There is not much you can do about whether or not these papers get published at this point. Given your timeline, it is what it is. Don't assume the rules your committee gave you are set in stone. No one wants to see you fail, least of all your advisor. Write up the work you have done, and be honest about the submission status of the various papers. I think it is more likely than not that this will be fine, in the end. As pointed out by @user347489 in the comments, a reasonable committee may simply look past a publication requirement, because you are planning to leave academia and enter a field where your publication record does not really matter; make sure your committee is aware of your plans. But in the event that it is a major sticking point, let them decide this, rather than you deciding it for them. Get your committee and your advisor to tell you what steps you need to take to complete the PhD; they are the ones who are responsible for this decision. For now, assume everything will work out, and concentrate on your part of this: getting your work written up into a thesis.

There may be some part of you that is angry that you have come so far, and are facing obstacles so close to the finish line. In my opinion, this feeling would be very normal and could actually be put to good use -- try to experience some of that anger and use it to motivate you to do the work, and talk to the necessary people, so you can finish with the degree. Don't give up on yourself now.

Job searches take a long time. You need to balance this against finishing your degree. Try to plan your time realistically, and don't expect more from yourself than any human can deliver. When you do get time to focus on your search, read the job descriptions for ads in the field or fields you want to get a job in. Start by making a resume that demonstrates how your skills match what the companies are looking for in a way they can relate to, by using words in their job descriptions. Try to talk to people who do those jobs -- perhaps there are people in your PhD program who have gone on to some of these jobs you can talk to, or people in your broader network, or see if there are job fairs for your field in your local area.

Please keep in mind that impostor syndrome is incredibly common in academia, and while I don't know you, I think it quite unlikely that you got into a PhD program and have made it through almost to the very end by being a "failure," and much more likely that you are a talented and hard-working individual who is burnt out by the PhD process (and, I'm not sure if you've heard, but there's a pandemic that has been going recently). On the topic of burning out... make sure you take time to practice some self-care. Go on walks or runs or bike rides. Make sure you eat well and get enough sleep. If you can, take a vacation.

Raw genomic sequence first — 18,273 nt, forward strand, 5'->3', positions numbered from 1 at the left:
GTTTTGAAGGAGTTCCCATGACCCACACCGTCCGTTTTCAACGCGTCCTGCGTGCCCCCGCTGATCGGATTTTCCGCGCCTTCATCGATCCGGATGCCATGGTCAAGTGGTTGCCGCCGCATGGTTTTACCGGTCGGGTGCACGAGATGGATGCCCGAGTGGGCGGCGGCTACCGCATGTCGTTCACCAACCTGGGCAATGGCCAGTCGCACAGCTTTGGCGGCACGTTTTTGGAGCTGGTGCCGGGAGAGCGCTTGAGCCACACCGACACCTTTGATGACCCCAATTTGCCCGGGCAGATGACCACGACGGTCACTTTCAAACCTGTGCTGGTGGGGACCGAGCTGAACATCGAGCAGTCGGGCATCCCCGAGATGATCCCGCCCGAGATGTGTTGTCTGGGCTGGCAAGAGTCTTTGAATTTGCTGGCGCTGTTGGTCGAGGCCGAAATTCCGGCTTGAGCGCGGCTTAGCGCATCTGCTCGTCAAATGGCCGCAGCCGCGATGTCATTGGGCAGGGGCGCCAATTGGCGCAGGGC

Finally, I strongly encourage you to seek out a mental health professional, if you have not already. They can help you talk through many of these issues much more effectively than strangers on an internet forum.


Update

Based on discussion with @antev in the comments, it appears I misunderstood the situation. I was assuming that your PhD could be finished without about 2 more months of work, and that the requirement for a publication could be waived. Apparently, this is not true. Really, the situation is that you need to wait an indefinite amount of time to hear back from the referees. If the paper isn't accepted, then you have to do more work to get a paper published, in order to be able to defend.

First, I just want to express I find it completely ridiculous that an advisor would commit to a student for four years and then pull the rug out from under them at the end, by refusing to support them while they finish the degree, either by extending financial support while wrapping up the last stages of this paper, or by loosening the requirement to have a paper (or "going to bat" for you by arguing your case if this is an institute or department policy).

With that off of my chest, I think you basically have 3 or maybe 4 options.

Option 1 Find a job that you like that does not require a PhD. If you find one, then no need to finish the PhD.

Option 2 Find a job you like that does require a PhD, but is willing to hire you while you finish the last steps of your degree. I have heard of situations like this before. But, I have only heard of it when the candidate was "ABD", meaning all requirements were met except for the dissertation. In your case, the situation is murkier because you have a hard requirement for publishing a paper, and you can't guarantee if or when it will be published. So I don't know how likely it is you will be able to find a job like this -- not to say you shouldn't try.

Option 3 Find a part-time job to pay the bills while you finish your PhD. Once you have your PhD, or at least have the published paper part of your degree finished, I think it will be easier to find jobs that require a PhD.

Option 4 As suggested in the comments, apply for a leave of absence. I don't know much about how this would work -- you would need to look into the details at your location.

Obviously there are some major pros and cons to each option, that will come down to personal factors. Option 1 is probably the "cleanest" option, but you have to be sure you really like the job and aren't selling yourself short. If you want a job requiring a PhD, to me option 2 seems better if you can find one, and option 3 seems like a last-resort back up plan. Depending on your institution's policies, Option 4 (a leave of absence) could also be worth considering, but I don't have any idea what that would look like in practice.